So what if the worst happens and your beloved dog runs away? Know how to prevent it and also know what to do if it happens…
The first minutes are important, while your dog is happy and confident you may be able to crouch down and entice her back (crouch down or lie down and call her as if she is a puppy), maybe by running in the opposite direction or maybe you are lucky and the dog runs into a dead-end of someone’s garden which you can enclose by shutting the gate. However if something spooks the dog (like a passing car) or if she is already scared then she is entering Survival Mode and she is highly unlikely to come to you or be caught. Do not assume the dog will return home when hungry or tired, once the dog is in Survival Mode it is unlikely and waiting to see would waste valuable time and leaves the dog in danger.
Once the dog is in Survival Mode, even the most obedient dog will not recall, hearing her name will not lure her out and her favourite squeaky toy will not distract her. She is trying to look after herself in this scary new world, her priorities will be avoiding people and other scary things, finding shelter and food and water.
It is therefore really important that you call in expert help as soon as possible, do not delay.
Things to do….
- Contact DogLost DogLost.co.uk DogLost is a free service covering the whole of the UK, linking up volunteers and dog trapping groups, producing posters, advising on what to do next, providing support and sharing the dog details through social media. The sooner they know the easier the job is.
- Contact SeBPRA via your rehomer or any member of the team. Your dog is our dog, the dedicated volunteer SeBPRA team are here to support our dogs and a missing dog is top priority. The sooner we know the better. We can help with communications, filling out the DogLost forms, contacting PetTrac etc allowing you to get out there and look (which is what you will naturally be wanting to do)
- When you leave home to search for your dog, make sure to leave the garden gate open and a door to the house open if possible, leave food and water in the garden and ideally someone at the house.
- If you see your dog, do not chase her. Crouch down or freeze and be completely non-threatening. Many people searching can scare the dog and force her to run on away from known areas and maybe into danger of traffic or railway lines. It is not easy to catch a scared dog and you may well need a humane dog trap set up. If she can rest in a relatively safe area and settle there, it is a good start to getting her home.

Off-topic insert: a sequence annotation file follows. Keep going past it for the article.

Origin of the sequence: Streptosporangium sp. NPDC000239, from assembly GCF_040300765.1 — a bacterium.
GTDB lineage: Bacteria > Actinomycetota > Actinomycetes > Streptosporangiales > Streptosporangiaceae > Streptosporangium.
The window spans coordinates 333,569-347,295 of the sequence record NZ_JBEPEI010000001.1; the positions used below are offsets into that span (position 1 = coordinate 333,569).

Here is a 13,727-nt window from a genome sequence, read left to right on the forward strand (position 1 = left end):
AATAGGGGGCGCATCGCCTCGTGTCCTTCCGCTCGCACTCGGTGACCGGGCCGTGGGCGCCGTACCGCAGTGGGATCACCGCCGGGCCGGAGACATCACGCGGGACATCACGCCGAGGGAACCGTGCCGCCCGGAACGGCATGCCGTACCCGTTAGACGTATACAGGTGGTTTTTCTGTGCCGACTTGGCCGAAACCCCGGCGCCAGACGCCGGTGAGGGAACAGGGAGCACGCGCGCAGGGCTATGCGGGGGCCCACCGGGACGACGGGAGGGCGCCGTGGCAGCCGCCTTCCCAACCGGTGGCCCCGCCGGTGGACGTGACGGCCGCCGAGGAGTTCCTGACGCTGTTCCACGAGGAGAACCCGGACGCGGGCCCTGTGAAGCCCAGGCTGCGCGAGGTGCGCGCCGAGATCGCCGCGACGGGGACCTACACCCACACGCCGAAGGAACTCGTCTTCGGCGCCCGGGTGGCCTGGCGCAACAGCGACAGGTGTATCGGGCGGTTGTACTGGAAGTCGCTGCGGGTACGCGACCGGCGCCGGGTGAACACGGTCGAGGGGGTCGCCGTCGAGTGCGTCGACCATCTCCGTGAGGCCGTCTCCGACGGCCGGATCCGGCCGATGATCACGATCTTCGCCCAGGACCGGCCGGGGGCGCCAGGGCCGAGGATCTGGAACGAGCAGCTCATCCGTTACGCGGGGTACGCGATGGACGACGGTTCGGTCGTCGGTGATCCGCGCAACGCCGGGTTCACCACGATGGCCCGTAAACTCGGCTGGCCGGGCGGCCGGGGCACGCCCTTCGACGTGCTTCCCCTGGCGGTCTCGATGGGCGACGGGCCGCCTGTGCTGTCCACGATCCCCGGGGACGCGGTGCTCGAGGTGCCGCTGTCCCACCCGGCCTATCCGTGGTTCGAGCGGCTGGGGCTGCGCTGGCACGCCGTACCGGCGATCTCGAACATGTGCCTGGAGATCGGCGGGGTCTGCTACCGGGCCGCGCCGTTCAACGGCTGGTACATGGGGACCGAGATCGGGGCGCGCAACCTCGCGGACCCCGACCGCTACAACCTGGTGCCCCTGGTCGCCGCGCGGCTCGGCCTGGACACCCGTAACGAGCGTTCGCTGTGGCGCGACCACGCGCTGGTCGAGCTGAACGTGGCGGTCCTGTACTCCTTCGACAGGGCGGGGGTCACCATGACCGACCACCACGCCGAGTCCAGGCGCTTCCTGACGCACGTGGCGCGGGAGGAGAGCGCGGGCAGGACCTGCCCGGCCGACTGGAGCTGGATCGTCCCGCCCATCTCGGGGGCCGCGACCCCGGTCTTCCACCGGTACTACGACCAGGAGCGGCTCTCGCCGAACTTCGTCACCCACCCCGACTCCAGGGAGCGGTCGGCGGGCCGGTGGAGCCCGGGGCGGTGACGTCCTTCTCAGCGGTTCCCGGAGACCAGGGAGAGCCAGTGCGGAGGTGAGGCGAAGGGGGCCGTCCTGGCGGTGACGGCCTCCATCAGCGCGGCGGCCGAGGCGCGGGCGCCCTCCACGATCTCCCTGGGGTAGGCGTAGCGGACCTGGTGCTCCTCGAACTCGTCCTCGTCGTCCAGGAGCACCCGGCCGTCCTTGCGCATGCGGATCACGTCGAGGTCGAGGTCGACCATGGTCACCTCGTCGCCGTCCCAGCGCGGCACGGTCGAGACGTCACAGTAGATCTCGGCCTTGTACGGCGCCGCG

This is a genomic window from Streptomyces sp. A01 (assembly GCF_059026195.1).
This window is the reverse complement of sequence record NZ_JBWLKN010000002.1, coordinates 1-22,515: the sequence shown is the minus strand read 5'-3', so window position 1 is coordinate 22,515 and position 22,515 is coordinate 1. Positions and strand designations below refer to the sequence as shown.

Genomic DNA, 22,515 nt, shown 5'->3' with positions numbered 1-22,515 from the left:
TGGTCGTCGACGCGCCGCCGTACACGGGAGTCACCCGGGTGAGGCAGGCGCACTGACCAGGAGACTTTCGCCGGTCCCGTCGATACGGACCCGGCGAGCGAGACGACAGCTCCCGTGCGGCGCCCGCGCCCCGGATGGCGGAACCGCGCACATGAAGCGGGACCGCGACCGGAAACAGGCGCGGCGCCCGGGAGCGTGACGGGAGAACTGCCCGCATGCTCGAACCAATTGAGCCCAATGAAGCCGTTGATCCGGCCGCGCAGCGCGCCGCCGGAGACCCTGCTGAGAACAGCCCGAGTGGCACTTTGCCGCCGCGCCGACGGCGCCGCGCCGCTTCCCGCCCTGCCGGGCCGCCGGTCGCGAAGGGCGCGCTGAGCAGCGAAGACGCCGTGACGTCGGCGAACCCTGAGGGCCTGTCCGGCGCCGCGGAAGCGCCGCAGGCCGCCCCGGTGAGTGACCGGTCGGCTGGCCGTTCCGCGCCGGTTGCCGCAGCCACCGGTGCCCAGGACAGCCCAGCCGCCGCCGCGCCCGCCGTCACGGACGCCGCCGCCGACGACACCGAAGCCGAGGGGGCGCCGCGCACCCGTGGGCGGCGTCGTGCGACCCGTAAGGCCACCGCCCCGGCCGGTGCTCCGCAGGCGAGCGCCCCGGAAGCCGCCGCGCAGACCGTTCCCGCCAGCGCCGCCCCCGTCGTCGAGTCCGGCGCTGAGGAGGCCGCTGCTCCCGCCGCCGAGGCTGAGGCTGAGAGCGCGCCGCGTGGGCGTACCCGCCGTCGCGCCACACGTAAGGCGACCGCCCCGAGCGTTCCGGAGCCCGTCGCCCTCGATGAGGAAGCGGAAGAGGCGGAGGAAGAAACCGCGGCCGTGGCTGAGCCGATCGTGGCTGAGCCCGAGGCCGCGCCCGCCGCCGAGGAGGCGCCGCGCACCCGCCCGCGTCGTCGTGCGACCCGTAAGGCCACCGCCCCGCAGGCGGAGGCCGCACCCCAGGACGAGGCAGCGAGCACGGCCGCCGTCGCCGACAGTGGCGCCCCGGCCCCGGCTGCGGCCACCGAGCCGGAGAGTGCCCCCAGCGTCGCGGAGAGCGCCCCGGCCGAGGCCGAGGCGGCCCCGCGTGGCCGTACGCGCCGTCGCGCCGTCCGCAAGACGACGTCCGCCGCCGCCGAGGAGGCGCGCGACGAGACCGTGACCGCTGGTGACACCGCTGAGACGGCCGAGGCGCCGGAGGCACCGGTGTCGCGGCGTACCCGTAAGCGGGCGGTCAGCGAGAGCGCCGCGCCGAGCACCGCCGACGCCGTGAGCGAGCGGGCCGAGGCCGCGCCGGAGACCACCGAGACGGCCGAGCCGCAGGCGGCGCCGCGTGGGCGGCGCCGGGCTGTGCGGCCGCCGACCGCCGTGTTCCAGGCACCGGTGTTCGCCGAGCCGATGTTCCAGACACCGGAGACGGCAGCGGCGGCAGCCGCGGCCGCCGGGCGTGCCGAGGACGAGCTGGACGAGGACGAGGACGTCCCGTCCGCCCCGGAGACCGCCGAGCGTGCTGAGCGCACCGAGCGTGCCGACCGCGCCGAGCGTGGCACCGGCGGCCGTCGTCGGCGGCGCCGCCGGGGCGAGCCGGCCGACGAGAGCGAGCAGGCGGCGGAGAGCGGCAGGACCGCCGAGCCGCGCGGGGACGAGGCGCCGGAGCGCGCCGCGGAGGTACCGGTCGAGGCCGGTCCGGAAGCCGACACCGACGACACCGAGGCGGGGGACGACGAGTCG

- Contact the microchip registration company (PetTrac) and let them know that your dog is missing so they can update their records (and also let them know when you have the dog safely home again).
- Remember that large search parties and drones can do more harm than good, they can scare the dogs into running further and further away. The local experts will advise on the best way to get your dog safely home and they can often pull in drones and traps as needed. Please do listen to their advise and of course talk to the SeBPRA team if you are concerned. It is hard to be patient when your dog is lost, but working with the experts is the best way forward.
And finally, most importantly, some ways to avoid the heart ache of a lost dog……
- Attach a new dog tag disc to your dog the moment you collect her. The dog tag should have your name, address and phone no on. If your dog does not like the jangle of the tag then choose a tag plate that slides onto the collar or a collar with a silicone disc to prevent any noise. A GPS tracker is an optional extra.
- Keep the microchip up to date (PetTrac), it will be put into your name initially, and you can add several additional phone numbers to the records.
- Always shut your dog behind a second door before opening the front door, like an air lock on a submarine.
- Always use a longline onto the harness with a new rescue in the garden, a scared dog can climb a high wall.
- Don’t worry about walks until your dog is ready and then for scared dogs use double lead initially (a slip lead used in combination with the normal lead to harness).
- Always use a long line attached to the harness to allow the dog some freedom until recall is excellent, and then only let the dog off in known safe areas, initially with trailing long line.
- Remember to use a long line in dog fields until you are sure the field is secure for your dog.
- It can be useful to attach a second lead to a waist belt (cani-cross style), it can help to free up hands and also means your dog is not free if you slip.
- Always restrain the dog in the car so that when you open the boot or door the dog cannot jump straight out. This can be done with a suitable harness and lead attached to back seat head rests or with a travel crate.
STAY SAFE WITH YOUR DOG AND REMEMBER PREVENTION IS BEST